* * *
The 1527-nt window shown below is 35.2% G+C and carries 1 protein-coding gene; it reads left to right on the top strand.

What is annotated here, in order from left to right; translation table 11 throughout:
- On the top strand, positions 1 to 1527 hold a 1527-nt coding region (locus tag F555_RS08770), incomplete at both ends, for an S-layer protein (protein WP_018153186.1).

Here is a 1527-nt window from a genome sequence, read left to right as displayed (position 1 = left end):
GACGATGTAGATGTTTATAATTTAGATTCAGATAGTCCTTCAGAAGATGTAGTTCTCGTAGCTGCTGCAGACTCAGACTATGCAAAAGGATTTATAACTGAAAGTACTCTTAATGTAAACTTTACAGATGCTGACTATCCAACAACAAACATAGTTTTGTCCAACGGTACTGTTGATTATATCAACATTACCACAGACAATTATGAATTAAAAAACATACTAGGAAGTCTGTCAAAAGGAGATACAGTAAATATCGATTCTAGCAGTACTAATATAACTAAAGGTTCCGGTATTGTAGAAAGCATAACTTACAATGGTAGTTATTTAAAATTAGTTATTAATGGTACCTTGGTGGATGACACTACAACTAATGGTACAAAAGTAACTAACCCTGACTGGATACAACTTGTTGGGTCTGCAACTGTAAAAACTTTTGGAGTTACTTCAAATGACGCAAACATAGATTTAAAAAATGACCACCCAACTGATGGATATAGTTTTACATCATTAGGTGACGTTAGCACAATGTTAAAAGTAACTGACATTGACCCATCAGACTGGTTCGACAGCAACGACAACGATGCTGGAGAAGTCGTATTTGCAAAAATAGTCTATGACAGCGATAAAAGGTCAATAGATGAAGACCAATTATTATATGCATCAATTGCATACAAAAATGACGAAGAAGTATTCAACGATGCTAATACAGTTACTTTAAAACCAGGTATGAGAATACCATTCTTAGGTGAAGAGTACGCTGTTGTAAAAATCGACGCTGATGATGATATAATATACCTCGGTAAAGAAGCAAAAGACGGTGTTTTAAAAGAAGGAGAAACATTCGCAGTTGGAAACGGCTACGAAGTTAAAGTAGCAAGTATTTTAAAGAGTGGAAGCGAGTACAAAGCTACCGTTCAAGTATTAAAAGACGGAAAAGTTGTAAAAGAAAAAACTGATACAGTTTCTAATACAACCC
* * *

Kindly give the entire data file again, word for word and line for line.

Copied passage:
The 1527-nt window shown below is 35.2% G+C and carries 1 protein-coding gene; it reads left to right on the top strand.

What is annotated here, in order from left to right; translation table 11 throughout:
- On the top strand, positions 1 to 1527 hold a 1527-nt coding region (locus tag F555_RS08770), incomplete at both ends, for an S-layer protein (protein WP_018153186.1).

Here is a 1527-nt window from a genome sequence, read left to right as displayed (position 1 = left end):
GACGATGTAGATGTTTATAATTTAGATTCAGATAGTCCTTCAGAAGATGTAGTTCTCGTAGCTGCTGCAGACTCAGACTATGCAAAAGGATTTATAACTGAAAGTACTCTTAATGTAAACTTTACAGATGCTGACTATCCAACAACAAACATAGTTTTGTCCAACGGTACTGTTGATTATATCAACATTACCACAGACAATTATGAATTAAAAAACATACTAGGAAGTCTGTCAAAAGGAGATACAGTAAATATCGATTCTAGCAGTACTAATATAACTAAAGGTTCCGGTATTGTAGAAAGCATAACTTACAATGGTAGTTATTTAAAATTAGTTATTAATGGTACCTTGGTGGATGACACTACAACTAATGGTACAAAAGTAACTAACCCTGACTGGATACAACTTGTTGGGTCTGCAACTGTAAAAACTTTTGGAGTTACTTCAAATGACGCAAACATAGATTTAAAAAATGACCACCCAACTGATGGATATAGTTTTACATCATTAGGTGACGTTAGCACAATGTTAAAAGTAACTGACATTGACCCATCAGACTGGTTCGACAGCAACGACAACGATGCTGGAGAAGTCGTATTTGCAAAAATAGTCTATGACAGCGATAAAAGGTCAATAGATGAAGACCAATTATTATATGCATCAATTGCATACAAAAATGACGAAGAAGTATTCAACGATGCTAATACAGTTACTTTAAAACCAGGTATGAGAATACCATTCTTAGGTGAAGAGTACGCTGTTGTAAAAATCGACGCTGATGATGATATAATATACCTCGGTAAAGAAGCAAAAGACGGTGTTTTAAAAGAAGGAGAAACATTCGCAGTTGGAAACGGCTACGAAGTTAAAGTAGCAAGTATTTTAAAGAGTGGAAGCGAGTACAAAGCTACCGTTCAAGTATTAAAAGACGGAAAAGTTGTAAAAGAAAAAACTGATACAGTTTCTAATACAACCC